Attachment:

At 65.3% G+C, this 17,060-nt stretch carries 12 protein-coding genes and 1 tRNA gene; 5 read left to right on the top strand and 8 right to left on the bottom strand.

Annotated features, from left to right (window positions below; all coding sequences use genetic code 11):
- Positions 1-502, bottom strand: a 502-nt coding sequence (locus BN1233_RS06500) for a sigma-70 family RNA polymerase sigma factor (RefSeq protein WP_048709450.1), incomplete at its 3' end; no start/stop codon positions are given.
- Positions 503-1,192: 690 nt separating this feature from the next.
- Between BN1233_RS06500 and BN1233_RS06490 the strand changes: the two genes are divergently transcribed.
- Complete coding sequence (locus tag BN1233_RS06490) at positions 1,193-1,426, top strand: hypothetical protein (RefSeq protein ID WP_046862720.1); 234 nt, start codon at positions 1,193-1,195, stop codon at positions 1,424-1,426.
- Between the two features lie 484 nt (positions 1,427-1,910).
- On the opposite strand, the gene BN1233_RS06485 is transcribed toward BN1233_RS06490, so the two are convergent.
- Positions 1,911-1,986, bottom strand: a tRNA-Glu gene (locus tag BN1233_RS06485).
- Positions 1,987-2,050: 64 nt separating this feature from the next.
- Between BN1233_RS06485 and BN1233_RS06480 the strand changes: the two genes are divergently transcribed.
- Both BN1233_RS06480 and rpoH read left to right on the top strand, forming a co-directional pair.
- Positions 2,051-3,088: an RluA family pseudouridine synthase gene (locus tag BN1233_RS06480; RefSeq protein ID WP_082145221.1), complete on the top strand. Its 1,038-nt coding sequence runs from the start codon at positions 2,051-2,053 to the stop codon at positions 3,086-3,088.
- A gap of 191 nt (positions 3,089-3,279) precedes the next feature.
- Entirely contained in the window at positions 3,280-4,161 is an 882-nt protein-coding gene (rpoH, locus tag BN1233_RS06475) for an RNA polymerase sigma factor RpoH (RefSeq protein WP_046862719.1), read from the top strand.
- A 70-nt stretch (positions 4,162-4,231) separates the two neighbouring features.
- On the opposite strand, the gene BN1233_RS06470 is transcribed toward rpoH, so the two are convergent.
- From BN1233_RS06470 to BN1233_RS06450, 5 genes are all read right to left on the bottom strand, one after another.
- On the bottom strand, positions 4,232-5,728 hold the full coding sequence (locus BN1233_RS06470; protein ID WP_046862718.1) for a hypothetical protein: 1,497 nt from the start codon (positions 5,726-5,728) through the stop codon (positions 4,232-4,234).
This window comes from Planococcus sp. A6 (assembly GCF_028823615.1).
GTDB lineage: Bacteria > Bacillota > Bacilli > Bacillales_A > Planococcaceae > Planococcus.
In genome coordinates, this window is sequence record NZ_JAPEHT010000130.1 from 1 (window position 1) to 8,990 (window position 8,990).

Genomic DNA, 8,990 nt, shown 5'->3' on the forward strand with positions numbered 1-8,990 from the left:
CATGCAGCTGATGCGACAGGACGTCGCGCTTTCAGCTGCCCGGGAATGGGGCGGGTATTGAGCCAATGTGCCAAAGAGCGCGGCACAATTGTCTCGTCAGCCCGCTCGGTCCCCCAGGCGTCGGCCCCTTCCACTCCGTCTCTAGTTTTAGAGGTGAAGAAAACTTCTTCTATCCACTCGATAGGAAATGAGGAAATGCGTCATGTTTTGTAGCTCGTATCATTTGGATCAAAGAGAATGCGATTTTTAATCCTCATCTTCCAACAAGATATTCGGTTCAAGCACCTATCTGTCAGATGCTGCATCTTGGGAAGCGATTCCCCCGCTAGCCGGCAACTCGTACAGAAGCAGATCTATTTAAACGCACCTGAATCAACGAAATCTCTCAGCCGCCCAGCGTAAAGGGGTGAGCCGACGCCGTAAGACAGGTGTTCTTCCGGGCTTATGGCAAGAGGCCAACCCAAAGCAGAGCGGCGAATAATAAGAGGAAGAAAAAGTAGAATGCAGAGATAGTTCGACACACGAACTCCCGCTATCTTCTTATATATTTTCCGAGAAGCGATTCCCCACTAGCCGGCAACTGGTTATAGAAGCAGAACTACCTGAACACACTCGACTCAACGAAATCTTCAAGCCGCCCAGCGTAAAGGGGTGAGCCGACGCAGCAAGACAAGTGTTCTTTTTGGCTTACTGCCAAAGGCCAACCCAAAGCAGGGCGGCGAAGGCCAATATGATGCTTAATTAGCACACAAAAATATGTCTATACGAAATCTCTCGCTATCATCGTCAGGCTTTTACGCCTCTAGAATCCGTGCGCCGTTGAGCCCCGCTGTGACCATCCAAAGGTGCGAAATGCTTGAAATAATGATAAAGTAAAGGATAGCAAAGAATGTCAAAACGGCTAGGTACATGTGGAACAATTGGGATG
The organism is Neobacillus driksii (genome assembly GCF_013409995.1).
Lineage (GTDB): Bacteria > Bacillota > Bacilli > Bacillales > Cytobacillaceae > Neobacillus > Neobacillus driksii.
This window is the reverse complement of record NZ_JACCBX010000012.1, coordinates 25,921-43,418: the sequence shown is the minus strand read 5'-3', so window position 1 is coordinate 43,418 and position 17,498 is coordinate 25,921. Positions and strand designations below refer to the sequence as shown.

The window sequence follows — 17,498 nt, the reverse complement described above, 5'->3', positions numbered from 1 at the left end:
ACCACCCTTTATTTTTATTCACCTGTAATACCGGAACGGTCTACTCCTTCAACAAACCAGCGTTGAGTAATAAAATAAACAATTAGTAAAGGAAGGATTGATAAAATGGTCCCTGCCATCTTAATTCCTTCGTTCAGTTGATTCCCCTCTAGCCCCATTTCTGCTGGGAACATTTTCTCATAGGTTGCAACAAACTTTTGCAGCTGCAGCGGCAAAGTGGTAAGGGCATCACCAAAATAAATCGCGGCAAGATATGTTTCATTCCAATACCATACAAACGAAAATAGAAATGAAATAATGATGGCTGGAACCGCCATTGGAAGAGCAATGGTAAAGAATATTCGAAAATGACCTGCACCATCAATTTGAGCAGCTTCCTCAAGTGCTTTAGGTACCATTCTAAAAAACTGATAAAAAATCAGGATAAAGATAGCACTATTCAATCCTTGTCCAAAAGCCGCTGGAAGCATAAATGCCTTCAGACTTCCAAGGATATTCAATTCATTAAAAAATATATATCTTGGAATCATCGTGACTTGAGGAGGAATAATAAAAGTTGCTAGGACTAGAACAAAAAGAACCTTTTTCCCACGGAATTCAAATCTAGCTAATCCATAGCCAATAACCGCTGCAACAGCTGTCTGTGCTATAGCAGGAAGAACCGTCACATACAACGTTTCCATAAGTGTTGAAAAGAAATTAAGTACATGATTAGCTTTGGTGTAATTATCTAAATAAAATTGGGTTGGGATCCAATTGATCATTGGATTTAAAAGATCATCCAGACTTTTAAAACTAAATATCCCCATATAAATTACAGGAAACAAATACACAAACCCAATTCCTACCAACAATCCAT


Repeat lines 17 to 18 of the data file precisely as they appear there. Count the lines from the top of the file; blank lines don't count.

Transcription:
- On the opposite strand, the gene BN1233_RS06470 is transcribed toward rpoH, so the two are convergent.
- From BN1233_RS06470 to BN1233_RS06450, 5 genes are all read right to left on the bottom strand, one after another.